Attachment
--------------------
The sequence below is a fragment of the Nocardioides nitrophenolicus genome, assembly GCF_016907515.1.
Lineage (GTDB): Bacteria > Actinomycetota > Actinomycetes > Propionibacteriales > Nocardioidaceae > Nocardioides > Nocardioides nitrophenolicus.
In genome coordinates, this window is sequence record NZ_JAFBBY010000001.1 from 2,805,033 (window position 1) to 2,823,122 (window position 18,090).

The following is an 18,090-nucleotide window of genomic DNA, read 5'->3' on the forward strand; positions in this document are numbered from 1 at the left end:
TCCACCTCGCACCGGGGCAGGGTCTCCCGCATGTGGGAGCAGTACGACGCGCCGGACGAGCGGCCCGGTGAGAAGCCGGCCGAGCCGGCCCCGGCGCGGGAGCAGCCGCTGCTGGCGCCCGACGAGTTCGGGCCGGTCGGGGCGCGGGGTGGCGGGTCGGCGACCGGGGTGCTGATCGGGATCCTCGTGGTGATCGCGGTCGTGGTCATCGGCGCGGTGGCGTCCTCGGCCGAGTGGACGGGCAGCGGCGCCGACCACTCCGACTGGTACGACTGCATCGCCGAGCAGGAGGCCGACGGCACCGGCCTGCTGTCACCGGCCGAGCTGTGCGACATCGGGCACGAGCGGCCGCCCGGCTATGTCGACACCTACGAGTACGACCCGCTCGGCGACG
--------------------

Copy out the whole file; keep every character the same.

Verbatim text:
The sequence below is a fragment of the Nocardioides nitrophenolicus genome, assembly GCF_016907515.1.
Lineage (GTDB): Bacteria > Actinomycetota > Actinomycetes > Propionibacteriales > Nocardioidaceae > Nocardioides > Nocardioides nitrophenolicus.
In genome coordinates, this window is sequence record NZ_JAFBBY010000001.1 from 2,805,033 (window position 1) to 2,823,122 (window position 18,090).

The following is an 18,090-nucleotide window of genomic DNA, read 5'->3' on the forward strand; positions in this document are numbered from 1 at the left end:
TCCACCTCGCACCGGGGCAGGGTCTCCCGCATGTGGGAGCAGTACGACGCGCCGGACGAGCGGCCCGGTGAGAAGCCGGCCGAGCCGGCCCCGGCGCGGGAGCAGCCGCTGCTGGCGCCCGACGAGTTCGGGCCGGTCGGGGCGCGGGGTGGCGGGTCGGCGACCGGGGTGCTGATCGGGATCCTCGTGGTGATCGCGGTCGTGGTCATCGGCGCGGTGGCGTCCTCGGCCGAGTGGACGGGCAGCGGCGCCGACCACTCCGACTGGTACGACTGCATCGCCGAGCAGGAGGCCGACGGCACCGGCCTGCTGTCACCGGCCGAGCTGTGCGACATCGGGCACGAGCGGCCGCCCGGCTATGTCGACACCTACGAGTACGACCCGCTCGGCGACG